I'm going to pull a David Rocco on you and tell you to quanto basta everything: use how much you want to—no exact measurements needed! I'll tell you below what I did, but definitely feel free to use more or less of an ingredient to suit your own tastes.

The amounts below fed just two of us, so gauge your quantities from there, too.

What you'll need:
  • good, ripe Roma tomatoes, halved lengthwise and then sliced into chunks: I used 3
  • fresh mozzarella cheese, torn into bite-sized pieces: I used 3 balls, still dripping brine, from BelGioioso's Bocconcini tub, usually found in the "nice cheese" section near the deli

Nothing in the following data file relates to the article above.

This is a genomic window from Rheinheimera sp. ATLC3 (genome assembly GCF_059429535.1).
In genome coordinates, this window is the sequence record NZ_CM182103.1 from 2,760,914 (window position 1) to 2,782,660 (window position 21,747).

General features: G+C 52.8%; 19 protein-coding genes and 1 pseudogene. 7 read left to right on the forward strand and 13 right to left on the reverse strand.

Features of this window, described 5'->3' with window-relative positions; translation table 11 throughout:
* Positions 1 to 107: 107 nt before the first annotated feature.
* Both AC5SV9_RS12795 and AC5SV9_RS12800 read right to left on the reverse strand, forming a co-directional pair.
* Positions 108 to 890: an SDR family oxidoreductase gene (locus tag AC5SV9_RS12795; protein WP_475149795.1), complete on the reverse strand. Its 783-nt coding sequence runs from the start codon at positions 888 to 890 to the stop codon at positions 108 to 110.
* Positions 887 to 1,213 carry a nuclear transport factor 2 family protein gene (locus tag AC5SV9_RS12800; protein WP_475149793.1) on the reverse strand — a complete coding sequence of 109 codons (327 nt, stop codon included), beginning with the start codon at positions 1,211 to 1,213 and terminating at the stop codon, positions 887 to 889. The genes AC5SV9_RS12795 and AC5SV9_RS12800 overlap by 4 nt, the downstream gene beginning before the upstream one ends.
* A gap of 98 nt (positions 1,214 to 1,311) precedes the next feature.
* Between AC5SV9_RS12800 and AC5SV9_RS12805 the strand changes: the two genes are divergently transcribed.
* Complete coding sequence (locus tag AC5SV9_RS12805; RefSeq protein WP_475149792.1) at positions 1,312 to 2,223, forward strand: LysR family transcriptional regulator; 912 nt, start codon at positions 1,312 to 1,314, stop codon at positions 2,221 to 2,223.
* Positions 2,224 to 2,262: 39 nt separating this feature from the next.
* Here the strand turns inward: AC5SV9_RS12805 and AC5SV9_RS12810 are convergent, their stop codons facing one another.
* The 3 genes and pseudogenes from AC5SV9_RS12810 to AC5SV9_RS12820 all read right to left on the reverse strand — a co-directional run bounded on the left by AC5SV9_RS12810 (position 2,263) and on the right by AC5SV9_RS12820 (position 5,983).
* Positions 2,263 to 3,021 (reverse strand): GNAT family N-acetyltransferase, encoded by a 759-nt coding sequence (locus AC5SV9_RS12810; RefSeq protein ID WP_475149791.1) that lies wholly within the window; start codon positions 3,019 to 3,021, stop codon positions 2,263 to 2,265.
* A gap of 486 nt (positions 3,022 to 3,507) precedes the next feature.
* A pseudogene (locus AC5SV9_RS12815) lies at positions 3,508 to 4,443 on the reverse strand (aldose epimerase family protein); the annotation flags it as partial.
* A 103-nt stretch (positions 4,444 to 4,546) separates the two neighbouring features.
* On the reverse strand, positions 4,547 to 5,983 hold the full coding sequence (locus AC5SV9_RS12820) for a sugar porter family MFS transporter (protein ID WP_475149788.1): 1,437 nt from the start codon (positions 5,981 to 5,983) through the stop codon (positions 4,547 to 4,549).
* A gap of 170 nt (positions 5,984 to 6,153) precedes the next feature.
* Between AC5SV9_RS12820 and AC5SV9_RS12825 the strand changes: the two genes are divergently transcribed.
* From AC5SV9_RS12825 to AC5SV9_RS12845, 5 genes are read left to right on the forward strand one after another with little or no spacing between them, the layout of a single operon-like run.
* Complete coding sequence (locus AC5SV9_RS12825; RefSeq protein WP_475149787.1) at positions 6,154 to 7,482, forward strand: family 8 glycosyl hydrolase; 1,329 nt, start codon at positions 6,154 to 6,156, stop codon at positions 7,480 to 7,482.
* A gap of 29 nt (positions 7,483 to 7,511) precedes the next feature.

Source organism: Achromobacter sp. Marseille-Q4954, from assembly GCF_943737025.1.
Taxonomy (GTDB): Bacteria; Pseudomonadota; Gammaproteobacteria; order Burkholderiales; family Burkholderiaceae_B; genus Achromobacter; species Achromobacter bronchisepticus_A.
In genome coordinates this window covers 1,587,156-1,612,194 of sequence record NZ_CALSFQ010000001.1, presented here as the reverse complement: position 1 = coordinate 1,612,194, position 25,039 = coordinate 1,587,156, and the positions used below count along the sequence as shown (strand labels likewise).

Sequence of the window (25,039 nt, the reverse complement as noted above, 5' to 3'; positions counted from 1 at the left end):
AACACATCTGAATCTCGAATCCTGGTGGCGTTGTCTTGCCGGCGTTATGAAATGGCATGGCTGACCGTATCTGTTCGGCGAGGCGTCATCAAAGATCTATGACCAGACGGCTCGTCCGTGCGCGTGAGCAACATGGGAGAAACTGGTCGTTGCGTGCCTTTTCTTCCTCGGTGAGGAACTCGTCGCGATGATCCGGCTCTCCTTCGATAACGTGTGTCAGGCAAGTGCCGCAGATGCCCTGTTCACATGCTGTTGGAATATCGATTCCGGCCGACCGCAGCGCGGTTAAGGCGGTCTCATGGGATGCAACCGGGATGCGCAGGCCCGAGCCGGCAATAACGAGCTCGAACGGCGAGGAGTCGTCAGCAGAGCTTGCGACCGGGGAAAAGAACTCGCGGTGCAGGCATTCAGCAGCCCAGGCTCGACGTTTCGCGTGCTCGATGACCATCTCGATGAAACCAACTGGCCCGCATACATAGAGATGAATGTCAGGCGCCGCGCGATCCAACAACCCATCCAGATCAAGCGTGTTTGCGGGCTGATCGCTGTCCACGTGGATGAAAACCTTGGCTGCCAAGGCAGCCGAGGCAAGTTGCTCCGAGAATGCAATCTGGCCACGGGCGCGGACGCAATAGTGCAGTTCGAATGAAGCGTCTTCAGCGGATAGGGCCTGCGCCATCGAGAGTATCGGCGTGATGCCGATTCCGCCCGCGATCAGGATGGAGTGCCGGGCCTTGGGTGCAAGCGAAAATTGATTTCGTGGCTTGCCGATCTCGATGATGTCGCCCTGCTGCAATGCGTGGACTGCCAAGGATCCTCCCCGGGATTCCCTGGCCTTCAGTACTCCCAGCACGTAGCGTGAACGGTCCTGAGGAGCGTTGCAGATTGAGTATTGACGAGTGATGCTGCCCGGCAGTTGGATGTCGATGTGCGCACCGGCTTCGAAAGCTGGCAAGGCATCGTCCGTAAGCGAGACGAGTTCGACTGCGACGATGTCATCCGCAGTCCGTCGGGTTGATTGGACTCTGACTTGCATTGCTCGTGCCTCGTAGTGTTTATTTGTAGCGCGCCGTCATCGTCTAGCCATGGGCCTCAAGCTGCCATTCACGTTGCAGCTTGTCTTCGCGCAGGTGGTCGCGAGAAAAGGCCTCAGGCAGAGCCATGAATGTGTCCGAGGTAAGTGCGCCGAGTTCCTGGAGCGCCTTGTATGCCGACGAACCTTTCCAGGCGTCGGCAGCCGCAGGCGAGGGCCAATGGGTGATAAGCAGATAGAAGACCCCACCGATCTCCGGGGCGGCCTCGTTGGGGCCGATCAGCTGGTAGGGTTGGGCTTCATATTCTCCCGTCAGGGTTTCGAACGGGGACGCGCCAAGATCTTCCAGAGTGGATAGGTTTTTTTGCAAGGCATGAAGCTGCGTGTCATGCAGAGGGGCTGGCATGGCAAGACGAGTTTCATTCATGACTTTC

• fresh basil leaves, slivered or torn
  • fresh lemon, juiced: I used half a lemon
  • extra virgin olive oil: I used about 3 Tblsp.
  • kosher salt and freshly ground black pepper
In a medium bowl, whisk together the lemon juice, olive oil, salt, and pepper until it looks like everything has completely incorporated.  Add the rest of the ingredients to the bowl and toss gently but well, making sure everything is coated.  Let the salad rest in the fridge while you finish dinner.  Toss once more before serving.


Friday, August 1, 2014

Making Homemade Ghee (and Making Butter Dairy-Free!)

I am grateful for you, readers, all puns aside.  I started this blog how many years ago having no idea that people from around the world would be reading my cooking and eating thoughts and adventures. And now when I write, instead of thinking I am writing to my mom and sisters as I did in the beginning, I find myself imagining who some of you may be, and I write to you.  And my mom and siblings.  Ye all have made my world expand, and it's wonderful.  Thank you.